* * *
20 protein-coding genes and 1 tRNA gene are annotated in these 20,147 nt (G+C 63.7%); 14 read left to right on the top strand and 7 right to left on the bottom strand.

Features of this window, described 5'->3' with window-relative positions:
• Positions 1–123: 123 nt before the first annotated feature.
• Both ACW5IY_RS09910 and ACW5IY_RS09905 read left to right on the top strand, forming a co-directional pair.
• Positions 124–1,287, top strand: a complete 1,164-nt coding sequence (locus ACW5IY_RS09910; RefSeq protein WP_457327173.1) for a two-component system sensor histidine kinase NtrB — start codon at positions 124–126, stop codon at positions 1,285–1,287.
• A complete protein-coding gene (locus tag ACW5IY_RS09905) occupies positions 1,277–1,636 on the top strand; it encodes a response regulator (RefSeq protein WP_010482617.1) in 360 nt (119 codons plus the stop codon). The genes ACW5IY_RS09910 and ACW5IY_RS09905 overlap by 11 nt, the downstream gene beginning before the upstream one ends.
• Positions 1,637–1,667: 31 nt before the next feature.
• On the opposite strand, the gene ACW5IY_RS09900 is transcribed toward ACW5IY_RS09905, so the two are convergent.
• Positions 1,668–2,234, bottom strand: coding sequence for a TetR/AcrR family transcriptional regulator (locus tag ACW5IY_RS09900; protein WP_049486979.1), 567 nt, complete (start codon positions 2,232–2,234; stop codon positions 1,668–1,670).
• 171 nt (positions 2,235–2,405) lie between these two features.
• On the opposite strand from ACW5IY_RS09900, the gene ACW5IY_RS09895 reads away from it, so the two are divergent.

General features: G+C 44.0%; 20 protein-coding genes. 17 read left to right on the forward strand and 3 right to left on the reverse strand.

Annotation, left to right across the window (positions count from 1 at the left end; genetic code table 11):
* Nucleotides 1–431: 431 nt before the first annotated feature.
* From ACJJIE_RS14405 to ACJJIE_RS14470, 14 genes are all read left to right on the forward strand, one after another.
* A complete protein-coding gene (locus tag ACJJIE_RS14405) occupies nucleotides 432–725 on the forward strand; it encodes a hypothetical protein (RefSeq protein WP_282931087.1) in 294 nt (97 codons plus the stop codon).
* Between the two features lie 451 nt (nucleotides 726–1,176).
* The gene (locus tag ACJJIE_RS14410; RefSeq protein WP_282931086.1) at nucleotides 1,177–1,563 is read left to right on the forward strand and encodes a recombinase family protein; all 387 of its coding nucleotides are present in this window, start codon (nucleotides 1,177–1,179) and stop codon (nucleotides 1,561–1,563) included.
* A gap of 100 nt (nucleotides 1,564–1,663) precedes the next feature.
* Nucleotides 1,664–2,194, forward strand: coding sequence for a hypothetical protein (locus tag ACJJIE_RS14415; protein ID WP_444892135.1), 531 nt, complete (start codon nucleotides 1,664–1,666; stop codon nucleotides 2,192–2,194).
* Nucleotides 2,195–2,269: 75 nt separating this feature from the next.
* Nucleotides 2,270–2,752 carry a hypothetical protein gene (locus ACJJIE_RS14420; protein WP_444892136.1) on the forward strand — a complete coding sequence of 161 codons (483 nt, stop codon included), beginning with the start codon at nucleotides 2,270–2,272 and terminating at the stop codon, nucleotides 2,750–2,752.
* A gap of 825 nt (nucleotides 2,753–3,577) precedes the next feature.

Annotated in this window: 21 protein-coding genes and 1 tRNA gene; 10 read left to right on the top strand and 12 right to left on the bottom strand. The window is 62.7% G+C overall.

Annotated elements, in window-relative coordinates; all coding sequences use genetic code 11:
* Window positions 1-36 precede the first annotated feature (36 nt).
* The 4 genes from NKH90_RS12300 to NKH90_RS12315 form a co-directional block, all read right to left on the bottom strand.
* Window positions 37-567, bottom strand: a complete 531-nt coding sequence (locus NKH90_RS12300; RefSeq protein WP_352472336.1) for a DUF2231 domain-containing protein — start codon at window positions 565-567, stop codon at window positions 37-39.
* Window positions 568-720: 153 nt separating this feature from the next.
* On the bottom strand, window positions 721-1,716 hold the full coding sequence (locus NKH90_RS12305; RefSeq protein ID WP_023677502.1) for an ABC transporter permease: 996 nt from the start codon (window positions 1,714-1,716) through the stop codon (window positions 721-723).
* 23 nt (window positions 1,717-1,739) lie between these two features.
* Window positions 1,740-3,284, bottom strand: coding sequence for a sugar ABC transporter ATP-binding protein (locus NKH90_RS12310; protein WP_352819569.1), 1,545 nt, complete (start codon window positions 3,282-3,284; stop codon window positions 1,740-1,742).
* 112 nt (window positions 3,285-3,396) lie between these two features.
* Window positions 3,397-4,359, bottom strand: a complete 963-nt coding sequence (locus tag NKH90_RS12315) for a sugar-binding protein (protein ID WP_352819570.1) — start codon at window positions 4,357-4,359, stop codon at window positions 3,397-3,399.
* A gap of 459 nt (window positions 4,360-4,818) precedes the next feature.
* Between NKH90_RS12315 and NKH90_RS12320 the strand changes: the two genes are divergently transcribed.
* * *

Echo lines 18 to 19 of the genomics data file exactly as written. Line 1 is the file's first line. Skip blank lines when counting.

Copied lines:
* The gene (locus tag ACJJIE_RS14410; RefSeq protein WP_282931086.1) at nucleotides 1,177–1,563 is read left to right on the forward strand and encodes a recombinase family protein; all 387 of its coding nucleotides are present in this window, start codon (nucleotides 1,177–1,179) and stop codon (nucleotides 1,561–1,563) included.
* A gap of 100 nt (nucleotides 1,564–1,663) precedes the next feature.